By Tordue Salem
From the Nigerian Defence Headquarters on Monday, came a stunning revelation that at least $2 billion dollars (about N826 billion), would be needed yearly, to tackle the worsening insecurity in the country .
Director of Production, Defence Headquarters, Air Vice Marshall M. A. Yakubu, who made the disclosure during the public hearing on the Armed Forces Support Trust Fund Bill said even the sources of funding which the Bill prescribes were insufficient to address the problem.
The public hearing was organized by the House of Representatives Committee on Defence.
The Bill seeks to improve the software, hardware and training for the Armed Forces of Nigeria.
Yakubu said the projection for the funding for the Bill is about N100 billion per year.
This, he said, was still inadequate even if it is eventually achieved when the Bill becomes law.
“I have been a defence attache with the United States from 2014 to 2017. I have been a Director of Procurement at the headquarters of the Nigerian Airforce for another two years. I have been a chief of logistics also at the headquarters Nigerian Airforce for another two years. So I am fully conversant with what it takes to run the affairs of a fighting airforce. I also understand the limitations we have in Nigeria and what it should have been. I want you to understand how large is this problem we are trying to address before I make my point.
“Every year, how do we get our budget, capital budget specifically? An arbitrary envelope is simply thrown at us. This year for example, your budget cap should be be N20 billion. It does not take into consideration what are the actually needs. What do you need to meet those needs. Now that is one, secondly, we are all aware of the exchange rate fluctuations. We have run into problems where even working with approved budget envelopes, we have gone ahead to sign contracts for procurement of equipment and suddenly the exchange rate collapses on us and we are unable to fund it. We have found ourselves every year running back to the Federal government for interventions. This is not sustainable.
“The next thing I want to talk about is the cost of equipment. Talking from the point of view of an Airforce officer, who has been involved in procurement of equipment. Let me give you an example. The procurement of the 12 Super Tucano Aircraft cost approximately $500 million. Now this is a package. The United States would not sell equipment to you and just give you the equipment there. There must be support package for a minimum of three years. There must be training and other things. That total package came to that amount. How many years would it take you to budget?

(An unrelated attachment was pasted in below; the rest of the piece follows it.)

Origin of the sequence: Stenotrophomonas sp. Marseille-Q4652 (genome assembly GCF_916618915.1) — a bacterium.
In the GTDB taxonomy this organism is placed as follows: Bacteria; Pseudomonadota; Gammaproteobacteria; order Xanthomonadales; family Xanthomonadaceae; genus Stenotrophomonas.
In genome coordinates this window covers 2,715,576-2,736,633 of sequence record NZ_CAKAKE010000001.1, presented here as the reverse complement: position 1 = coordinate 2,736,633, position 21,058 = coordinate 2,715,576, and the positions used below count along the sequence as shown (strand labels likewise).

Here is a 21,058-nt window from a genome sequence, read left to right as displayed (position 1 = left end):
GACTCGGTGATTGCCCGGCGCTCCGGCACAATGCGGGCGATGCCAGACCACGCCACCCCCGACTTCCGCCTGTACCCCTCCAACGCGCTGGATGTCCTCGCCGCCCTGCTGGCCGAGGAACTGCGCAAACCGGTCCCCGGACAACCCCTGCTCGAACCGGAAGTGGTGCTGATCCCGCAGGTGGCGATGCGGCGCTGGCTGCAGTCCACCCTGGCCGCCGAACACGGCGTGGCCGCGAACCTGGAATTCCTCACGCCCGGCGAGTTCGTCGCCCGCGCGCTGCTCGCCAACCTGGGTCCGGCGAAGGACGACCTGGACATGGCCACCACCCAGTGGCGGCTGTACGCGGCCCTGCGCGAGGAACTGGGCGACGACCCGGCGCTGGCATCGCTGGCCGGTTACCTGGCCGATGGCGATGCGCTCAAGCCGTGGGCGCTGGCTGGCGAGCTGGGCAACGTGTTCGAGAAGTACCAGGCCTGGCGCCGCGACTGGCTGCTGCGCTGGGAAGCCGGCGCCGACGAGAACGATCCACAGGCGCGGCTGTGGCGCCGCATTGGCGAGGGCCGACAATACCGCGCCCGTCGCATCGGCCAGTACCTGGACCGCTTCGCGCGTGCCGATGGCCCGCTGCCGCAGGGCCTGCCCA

“The maximum we have received from 2017 to date we have received in capital allocation for the airforce was about N44 billion per annum. Convert that at the current exchange rate. How many years do you need to gather 500 million dollars to buy just 12 aircrafts? Look at the expanse of land we are required to cover? Nigeria is over 920, 000 square km. Every inch of the land needs to be covered by either surveillance or capability to attack. Where can you get those equipment to cover this land. Even the northeast alone, how much does it take to maintain even existing aircrafts? Because of this, I sincerely believe that the sources we are considering for this Bill are grossly inadequate. Let us look at it.
“Last time about two weeks ago we had a brief discussion of what we intend to generate from this. We are estimating something in the range of N100 billion per annum. Convert that to dollars because virtually all the equipment are imported. This will go nowhere. And it would not address the problem we are seeking to address unless we expand the sources. Nigerians I know are tired of being asked to pay for something. The level of poverty everybody appreciates is severe. However nobody wants to sleep with only one eye closed. Everybody is scared of traveling on the road because of insecurity. Therefore I would urge that all stakeholders must educate citizens to understand the need to sacrifice because if we do not do that to address this problem sincerely speaking would continue to be a mirage.”
He also called for the improvement in the percentage of various areas that are expected to fund the trust fund.
“If we are not able to raise a minimum of $2 billion dollars per annum in the next three years for a start, subsequently maybe we can begin to taper down the percentages. But for a start we need a bulk sum because of many of these manufacturers of equipment require 100 percent down payment to even start production. So you cannot sign a contract example with the US manufacturers and pay 15 percent mobilization as required by the procurement act. Nobody would look at you. Their terms must be followed. Many times we are asked to pay 100 per cent. The example is the super tucano. This one is on government to government. They insisted 100 payment within 30 days. No budgetary allocation would fund that,” he said.